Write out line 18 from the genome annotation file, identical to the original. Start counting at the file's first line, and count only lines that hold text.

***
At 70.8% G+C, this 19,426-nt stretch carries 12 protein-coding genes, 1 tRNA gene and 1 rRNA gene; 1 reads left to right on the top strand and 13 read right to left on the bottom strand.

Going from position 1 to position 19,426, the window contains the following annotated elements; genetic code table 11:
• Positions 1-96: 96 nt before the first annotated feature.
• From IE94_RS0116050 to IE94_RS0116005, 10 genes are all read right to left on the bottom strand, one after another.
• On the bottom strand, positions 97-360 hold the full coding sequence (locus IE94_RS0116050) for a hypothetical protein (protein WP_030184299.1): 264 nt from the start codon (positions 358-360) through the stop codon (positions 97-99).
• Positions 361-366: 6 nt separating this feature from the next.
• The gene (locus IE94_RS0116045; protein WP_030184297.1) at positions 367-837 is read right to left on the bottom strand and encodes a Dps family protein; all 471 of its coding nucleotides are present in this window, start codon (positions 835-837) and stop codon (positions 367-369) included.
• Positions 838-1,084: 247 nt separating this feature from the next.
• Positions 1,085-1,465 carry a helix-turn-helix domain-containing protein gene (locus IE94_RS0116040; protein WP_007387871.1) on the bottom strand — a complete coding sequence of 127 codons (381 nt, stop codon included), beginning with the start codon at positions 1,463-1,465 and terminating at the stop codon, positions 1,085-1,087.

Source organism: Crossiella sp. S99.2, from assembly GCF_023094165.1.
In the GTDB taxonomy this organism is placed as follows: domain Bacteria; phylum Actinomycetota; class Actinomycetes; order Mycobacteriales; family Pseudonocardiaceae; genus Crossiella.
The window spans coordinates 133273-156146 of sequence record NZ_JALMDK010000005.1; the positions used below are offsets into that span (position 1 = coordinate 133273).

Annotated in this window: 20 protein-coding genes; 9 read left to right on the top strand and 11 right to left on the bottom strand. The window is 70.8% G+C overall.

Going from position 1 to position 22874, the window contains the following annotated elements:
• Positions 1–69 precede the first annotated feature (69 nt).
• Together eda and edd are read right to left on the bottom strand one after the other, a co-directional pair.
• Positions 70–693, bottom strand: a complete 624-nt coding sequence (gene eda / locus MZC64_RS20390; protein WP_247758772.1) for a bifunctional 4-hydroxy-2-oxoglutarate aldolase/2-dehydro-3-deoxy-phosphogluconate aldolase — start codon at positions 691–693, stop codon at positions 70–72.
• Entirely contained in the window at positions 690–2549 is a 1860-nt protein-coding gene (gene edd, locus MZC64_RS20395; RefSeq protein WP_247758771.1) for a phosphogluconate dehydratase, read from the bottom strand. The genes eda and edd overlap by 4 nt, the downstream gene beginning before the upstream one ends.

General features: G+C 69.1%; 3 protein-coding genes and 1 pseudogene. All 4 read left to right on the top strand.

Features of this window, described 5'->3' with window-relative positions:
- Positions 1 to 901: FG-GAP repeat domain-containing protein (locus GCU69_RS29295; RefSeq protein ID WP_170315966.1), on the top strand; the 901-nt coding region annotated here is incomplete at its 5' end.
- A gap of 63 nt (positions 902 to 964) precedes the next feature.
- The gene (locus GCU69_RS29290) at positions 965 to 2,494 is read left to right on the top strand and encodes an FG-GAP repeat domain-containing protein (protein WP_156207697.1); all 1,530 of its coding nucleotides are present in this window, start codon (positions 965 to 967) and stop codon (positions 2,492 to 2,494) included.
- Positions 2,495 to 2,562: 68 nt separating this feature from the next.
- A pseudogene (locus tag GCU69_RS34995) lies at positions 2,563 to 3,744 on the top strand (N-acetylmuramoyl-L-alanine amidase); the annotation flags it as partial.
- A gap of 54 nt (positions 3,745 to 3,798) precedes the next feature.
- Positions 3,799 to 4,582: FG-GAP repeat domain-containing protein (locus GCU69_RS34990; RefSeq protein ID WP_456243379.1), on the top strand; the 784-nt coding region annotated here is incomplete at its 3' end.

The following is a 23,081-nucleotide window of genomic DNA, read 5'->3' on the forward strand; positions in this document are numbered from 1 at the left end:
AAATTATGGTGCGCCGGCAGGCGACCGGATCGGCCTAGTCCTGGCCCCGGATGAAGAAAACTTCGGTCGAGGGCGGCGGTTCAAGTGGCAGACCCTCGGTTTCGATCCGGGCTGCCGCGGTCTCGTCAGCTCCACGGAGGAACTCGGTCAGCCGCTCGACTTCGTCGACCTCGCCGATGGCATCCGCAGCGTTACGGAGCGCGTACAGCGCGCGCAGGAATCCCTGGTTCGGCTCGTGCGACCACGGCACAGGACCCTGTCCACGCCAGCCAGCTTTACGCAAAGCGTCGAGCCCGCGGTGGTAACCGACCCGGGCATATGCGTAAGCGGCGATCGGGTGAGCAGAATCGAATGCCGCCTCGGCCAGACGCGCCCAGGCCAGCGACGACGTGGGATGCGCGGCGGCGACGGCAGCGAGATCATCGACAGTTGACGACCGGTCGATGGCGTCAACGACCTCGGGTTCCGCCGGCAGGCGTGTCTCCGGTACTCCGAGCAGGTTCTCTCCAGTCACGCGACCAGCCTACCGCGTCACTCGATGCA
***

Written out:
• Entirely contained in the window at positions 690–2549 is a 1860-nt protein-coding gene (gene edd, locus MZC64_RS20395; RefSeq protein WP_247758771.1) for a phosphogluconate dehydratase, read from the bottom strand. The genes eda and edd overlap by 4 nt, the downstream gene beginning before the upstream one ends.